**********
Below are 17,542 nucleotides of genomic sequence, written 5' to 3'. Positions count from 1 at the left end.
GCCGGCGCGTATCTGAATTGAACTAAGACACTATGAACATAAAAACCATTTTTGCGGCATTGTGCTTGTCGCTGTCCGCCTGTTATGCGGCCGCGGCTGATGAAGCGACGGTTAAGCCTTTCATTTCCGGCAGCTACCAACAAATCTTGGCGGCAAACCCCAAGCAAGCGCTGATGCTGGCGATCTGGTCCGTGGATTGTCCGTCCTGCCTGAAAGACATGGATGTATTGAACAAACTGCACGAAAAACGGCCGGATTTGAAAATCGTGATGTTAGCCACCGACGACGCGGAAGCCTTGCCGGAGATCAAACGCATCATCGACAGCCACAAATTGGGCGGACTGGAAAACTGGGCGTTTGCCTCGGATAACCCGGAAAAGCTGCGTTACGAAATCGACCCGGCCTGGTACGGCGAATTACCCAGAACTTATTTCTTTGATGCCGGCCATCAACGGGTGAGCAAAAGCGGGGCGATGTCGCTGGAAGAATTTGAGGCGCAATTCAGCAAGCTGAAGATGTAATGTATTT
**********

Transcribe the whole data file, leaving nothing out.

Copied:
Below are 17,542 nucleotides of genomic sequence, written 5' to 3'. Positions count from 1 at the left end.
GCCGGCGCGTATCTGAATTGAACTAAGACACTATGAACATAAAAACCATTTTTGCGGCATTGTGCTTGTCGCTGTCCGCCTGTTATGCGGCCGCGGCTGATGAAGCGACGGTTAAGCCTTTCATTTCCGGCAGCTACCAACAAATCTTGGCGGCAAACCCCAAGCAAGCGCTGATGCTGGCGATCTGGTCCGTGGATTGTCCGTCCTGCCTGAAAGACATGGATGTATTGAACAAACTGCACGAAAAACGGCCGGATTTGAAAATCGTGATGTTAGCCACCGACGACGCGGAAGCCTTGCCGGAGATCAAACGCATCATCGACAGCCACAAATTGGGCGGACTGGAAAACTGGGCGTTTGCCTCGGATAACCCGGAAAAGCTGCGTTACGAAATCGACCCGGCCTGGTACGGCGAATTACCCAGAACTTATTTCTTTGATGCCGGCCATCAACGGGTGAGCAAAAGCGGGGCGATGTCGCTGGAAGAATTTGAGGCGCAATTCAGCAAGCTGAAGATGTAATGTATTT